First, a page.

Sir David Frost interviewing Donald Rumsfeld. Photo by Robert D Ward. 

Leaving aside this inauspicious beginning, Keith and Willis went on to write for almost every episode of TW3, and for Frost’s subsequent programmes Not So Much a Programme, More a Way of Life, The Frost Report and Frost on Sunday. In doing so, they wrote a lot of material for Frost, much of which now seems rather out-of-date, if not down right sexist. But Keith’s favourite gags for Frost remain as innocuously groan-inducing today as the day they were written:

    ‘Here are the results of today’s Sheepdog Trials: all the sheepdogs were found not guilty’

    ‘See a pin and pick it up, all the day you’ll have a pin’

Quite often though, the joke was on David Frost himself. ‘He combined being a satirist and someone who one satirised’, commented Peter Morgan (who wrote the play Frost/Nixon) in the Telegraph’s obituary. This is surely the key to why Frost remains such a fascinating character. How could a person jump from larking about with the Pythons to interviewing presidents and prime ministers?

Keith and Willis were among the writers who enjoyed poking fun at Frost. Not only did they cast him as a redundant satirist looking for work in one TW3 sketch, they also devoted one of their Late Show sketches to lampooning his relentlessly upbeat interviewing style (‘Super. Marvellous. Absolutely super.’) in a scenario which saw Frost interviewing the Prime Minister of Rhodesia about playing the spoons.

Keith and Willis were prolific sketch-writers for both theatre and television. Keith’s archive is testament to this large output. The four folders bulging with skits and gags from the ‘60s to the ‘80s contain material for Roy Hudd, Ned Sherrin, Roy Kinnear, Millicent Martin, Dora Bryan and Kenny Lynch. Whilst leafing through Keith and Willis’ sketches for The Frost Report, I also found two variations on the famous ‘Class Sketch’ performed by John Cleese, Ronnie Barker and Ronnie Corbett. You know the one – ‘I look up to him because he is upper class, but I look down on him because he is lower class.’ The original sketch, written by Marty Feldman and John Law, aired on The Frost Report on 7 April 1966. What I hadn’t realised was that Keith and Willis came up with their own versions for Cleese, Barker and Corbett for later episodes. For the episode on Crime (8 June 1967), they play an upmarket art thief, a middle-class fraudster and a common tea-leaf (who are all treated quite differently by the snobbish judiciary). The programme on Youth (22 June 1967) sees upper class John Cleese and lower class Ronnie Corbett leading vastly different lives whilst both holding the same ambition of managing a pop group.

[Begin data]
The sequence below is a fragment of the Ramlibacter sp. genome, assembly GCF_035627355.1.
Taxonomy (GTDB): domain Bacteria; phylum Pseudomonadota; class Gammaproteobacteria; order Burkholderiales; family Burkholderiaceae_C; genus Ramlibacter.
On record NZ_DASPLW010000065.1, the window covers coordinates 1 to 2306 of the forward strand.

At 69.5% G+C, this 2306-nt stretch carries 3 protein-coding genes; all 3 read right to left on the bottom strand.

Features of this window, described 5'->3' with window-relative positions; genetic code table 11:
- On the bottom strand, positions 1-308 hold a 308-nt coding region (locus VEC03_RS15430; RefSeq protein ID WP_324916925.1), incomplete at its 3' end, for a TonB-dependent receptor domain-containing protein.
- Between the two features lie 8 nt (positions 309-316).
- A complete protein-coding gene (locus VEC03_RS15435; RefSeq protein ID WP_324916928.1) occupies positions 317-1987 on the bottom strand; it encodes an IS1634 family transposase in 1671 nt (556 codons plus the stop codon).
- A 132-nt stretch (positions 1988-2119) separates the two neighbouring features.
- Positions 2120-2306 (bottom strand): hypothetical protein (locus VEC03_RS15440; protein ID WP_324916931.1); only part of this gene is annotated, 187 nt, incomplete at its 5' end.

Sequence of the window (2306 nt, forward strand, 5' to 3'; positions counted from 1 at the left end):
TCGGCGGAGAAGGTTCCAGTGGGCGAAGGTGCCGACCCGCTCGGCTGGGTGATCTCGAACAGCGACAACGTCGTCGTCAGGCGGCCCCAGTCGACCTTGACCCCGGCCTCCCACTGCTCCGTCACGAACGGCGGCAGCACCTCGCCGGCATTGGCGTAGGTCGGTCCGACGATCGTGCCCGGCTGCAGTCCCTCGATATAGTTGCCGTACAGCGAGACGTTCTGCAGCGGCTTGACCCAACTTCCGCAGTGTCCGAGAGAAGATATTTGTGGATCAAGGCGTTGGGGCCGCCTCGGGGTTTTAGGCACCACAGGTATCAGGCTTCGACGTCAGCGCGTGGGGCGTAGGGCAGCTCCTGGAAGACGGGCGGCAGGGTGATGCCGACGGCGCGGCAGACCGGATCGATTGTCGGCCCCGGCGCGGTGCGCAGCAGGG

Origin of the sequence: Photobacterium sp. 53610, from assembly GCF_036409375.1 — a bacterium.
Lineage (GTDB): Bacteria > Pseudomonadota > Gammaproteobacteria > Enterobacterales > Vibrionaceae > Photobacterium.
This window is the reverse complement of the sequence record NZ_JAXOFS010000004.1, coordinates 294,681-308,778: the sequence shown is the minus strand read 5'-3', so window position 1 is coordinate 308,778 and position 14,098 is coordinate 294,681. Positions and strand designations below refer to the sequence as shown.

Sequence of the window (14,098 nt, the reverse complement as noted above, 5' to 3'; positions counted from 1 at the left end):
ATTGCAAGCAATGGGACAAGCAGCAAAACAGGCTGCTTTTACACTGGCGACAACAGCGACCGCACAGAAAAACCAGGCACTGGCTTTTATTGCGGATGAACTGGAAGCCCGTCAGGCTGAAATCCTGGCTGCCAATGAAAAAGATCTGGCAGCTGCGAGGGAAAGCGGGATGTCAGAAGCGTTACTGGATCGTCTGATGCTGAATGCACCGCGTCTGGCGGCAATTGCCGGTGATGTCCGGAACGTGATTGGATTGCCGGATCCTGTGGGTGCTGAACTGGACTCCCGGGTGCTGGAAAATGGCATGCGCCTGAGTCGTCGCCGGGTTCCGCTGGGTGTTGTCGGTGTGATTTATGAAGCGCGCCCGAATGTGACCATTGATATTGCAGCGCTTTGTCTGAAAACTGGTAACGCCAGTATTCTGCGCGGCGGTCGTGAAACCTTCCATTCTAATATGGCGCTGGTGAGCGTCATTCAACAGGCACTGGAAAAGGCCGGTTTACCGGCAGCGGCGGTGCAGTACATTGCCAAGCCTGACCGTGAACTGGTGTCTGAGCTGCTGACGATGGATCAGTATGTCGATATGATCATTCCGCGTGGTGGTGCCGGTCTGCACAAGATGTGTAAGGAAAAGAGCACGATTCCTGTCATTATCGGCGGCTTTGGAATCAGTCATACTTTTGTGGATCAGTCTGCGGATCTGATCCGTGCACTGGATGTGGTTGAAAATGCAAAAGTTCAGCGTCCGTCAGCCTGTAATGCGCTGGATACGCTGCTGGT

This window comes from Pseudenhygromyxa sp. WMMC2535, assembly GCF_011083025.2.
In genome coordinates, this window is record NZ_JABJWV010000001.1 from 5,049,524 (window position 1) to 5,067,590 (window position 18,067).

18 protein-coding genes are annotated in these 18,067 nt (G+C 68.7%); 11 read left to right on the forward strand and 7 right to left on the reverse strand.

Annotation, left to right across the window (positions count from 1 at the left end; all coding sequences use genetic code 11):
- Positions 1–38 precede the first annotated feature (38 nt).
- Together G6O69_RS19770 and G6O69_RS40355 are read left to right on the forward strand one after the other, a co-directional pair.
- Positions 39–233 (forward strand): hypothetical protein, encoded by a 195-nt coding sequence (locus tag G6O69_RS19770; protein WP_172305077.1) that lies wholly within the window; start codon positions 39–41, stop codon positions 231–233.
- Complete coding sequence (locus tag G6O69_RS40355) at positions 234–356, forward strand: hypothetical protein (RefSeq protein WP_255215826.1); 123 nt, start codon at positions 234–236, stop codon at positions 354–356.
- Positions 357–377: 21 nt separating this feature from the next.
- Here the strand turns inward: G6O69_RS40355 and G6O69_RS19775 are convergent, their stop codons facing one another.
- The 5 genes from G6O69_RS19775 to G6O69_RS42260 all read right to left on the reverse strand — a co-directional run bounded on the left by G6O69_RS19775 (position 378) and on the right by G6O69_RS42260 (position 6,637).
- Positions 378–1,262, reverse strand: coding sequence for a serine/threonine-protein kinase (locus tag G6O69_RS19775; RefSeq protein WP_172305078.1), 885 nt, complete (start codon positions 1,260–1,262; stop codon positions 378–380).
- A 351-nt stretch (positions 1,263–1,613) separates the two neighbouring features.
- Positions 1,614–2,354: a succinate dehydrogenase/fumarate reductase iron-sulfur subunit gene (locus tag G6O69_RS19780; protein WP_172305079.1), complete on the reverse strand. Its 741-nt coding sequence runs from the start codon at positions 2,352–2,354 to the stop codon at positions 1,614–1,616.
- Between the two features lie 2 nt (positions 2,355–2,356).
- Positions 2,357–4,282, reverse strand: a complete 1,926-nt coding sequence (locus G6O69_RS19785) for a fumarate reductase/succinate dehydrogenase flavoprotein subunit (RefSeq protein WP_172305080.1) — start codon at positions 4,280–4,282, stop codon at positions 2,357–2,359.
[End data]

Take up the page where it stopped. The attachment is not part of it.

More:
The original ‘Class Sketch’ is brilliant for a number of reasons, not least Ronnie Corbett’s punchline, ‘I get a pain the back of my neck.’ Perhaps it was somewhat unusual for its time in relying on a pay-off line: in Streets Ahead Keith reflected that the vogue in the early ‘60s was for sketches without punchlines (in the style of Harold Pinter and others). However, Keith and Willis were more circumspect about the lack of punchlines in some of their TW3 output. They put it down to the fact the taxi sent by the BBC to pick up their weekly contributions was often running up the meter outside their office as they hurried to finish their sketches.

The Keith Waterhouse Archive is currently being catalogued and is expected to be available for research sometime next year.


Keith Waterhouse, Streets Ahead (London: Hodder & Stoughton, 1995)

06 September 2013

Evelyn Waugh manuscripts at the British Library

Attending a colloquium at Leicester University earlier in the summer in connection with a new AHRC funded research project - to produce a mammoth edition of The Complete Works of Evelyn Waugh - prompted me to revisit the British Library’s holdings of Waugh manuscripts. The colloquium was the first event of a five-year project, led by Leicester, whose partners include the Waugh Estate, Oxford University Press, the Bodleian Library, and the Universities of Texas, Leeds and Milan as well as the British Library. As well as the main focus – to produce a definitive critical edition of Waugh’s writing, including his travel writing, essays, journalism, criticism and incidental writing, as well as the plethora of well-known novels – the project involves a number of events and initiatives to disseminate the research to a wider audience as well as to contribute to current understanding in the art of textual editing.

University launches Complete Works of Evelyn Waugh project

Evelyn Waugh, photographed in about 1940